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Eiffel Tower in Paris Needed a Blowtorch to Melt the Ice as Snow Blankets Parts of Europe

Photo: AP

Photo: AP

Snow blanketed the French capital and froze the Eiffel Tower.

Workers at the Eiffel Tower used a blowtorch to melt the ice collecting on its surfaces and snow was blocking roads and halting trains and school buses Wednesday across northern France.

Amid a European cold snap, areas in Normandy and Brittany unused to such icy conditions were closing highways for lack of snow-clearing equipment. In parts of the Paris region, local authorities halted school buses and urged parents to keep their children at home.

Snow blanketed the French capital and froze the Eiffel Tower.

“When negative temperatures return, my floors get partially covered with ice! To get rid of it, we need to use a blowtorch because ice-control salt is too corrosive for the metal,” tweeted the monument, which has been closed to the public for months because of coronavirus restrictions.

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Parts of central and northern Europe as well as Britain have been gripped by a cold weather front since the weekend. Heavy snowfall tangled traffic and stranded drivers in Germany and the Czech Republic.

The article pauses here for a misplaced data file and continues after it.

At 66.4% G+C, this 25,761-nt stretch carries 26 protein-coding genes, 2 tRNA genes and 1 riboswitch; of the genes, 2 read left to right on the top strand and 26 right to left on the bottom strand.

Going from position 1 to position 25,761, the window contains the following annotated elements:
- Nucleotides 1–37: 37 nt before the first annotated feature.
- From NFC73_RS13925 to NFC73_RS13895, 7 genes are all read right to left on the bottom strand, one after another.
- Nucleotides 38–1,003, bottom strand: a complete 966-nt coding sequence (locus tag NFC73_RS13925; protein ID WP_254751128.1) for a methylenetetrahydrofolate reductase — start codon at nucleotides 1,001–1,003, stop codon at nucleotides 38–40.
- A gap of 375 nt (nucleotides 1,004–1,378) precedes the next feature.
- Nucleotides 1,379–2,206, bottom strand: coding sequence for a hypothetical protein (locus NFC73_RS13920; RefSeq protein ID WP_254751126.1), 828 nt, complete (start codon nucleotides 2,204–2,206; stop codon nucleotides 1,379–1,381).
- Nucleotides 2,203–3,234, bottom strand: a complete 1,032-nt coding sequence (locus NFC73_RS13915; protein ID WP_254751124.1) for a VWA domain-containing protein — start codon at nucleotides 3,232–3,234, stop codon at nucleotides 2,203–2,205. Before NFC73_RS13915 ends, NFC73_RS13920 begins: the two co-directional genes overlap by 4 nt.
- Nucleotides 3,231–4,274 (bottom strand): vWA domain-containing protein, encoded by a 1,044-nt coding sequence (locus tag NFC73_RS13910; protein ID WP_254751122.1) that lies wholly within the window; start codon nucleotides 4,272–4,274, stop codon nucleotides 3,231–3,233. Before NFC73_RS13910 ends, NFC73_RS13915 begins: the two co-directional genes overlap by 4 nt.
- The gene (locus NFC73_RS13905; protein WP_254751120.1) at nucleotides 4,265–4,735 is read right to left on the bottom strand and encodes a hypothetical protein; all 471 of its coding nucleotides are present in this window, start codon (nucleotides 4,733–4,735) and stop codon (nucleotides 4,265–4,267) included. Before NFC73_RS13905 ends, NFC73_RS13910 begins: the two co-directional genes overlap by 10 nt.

Some took advantage of the frosty climes. Cross-country skiers glided across the Charles Bridge in Prague, children sledded in the usually snowless parks of Belgium’s capital of Brussels, and the deep winter freeze has reawakened the Dutch national obsession with skating on frozen canals.

In November last year, a segment of an original staircase from the Eiffel Tower was auctioned off by Artcurial on December 1, as part of its Parisian Art Deco and Design Sale.

This 2.6-meter segment comes from the historic spiral staircase built by Gustave Eiffel and his collaborators for the Universal Exhibition of 1889. A few years later, an elevator replaced the original staircase between the second and third floor of the iconic monument, which is why the staircase was dismantled. It was separated into 24 segments, two of which measure nine meters.

One of these long segments remains on the Tower’s first floor, while three others were redistributed to Paris’s Musée d’Orsay and Cité des sciences de la Villette and the Musée de l’Histoire du fer (Iron history museum) in Nancy (in the east of France). The 20 elements left were auctioned off in December 1983, scattering this heritage between cultural institutions and private collections worldwide. Every now and then some resurface on the auction market.

(With inputs from AP)

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first published:February 10, 2021, 14:58 IST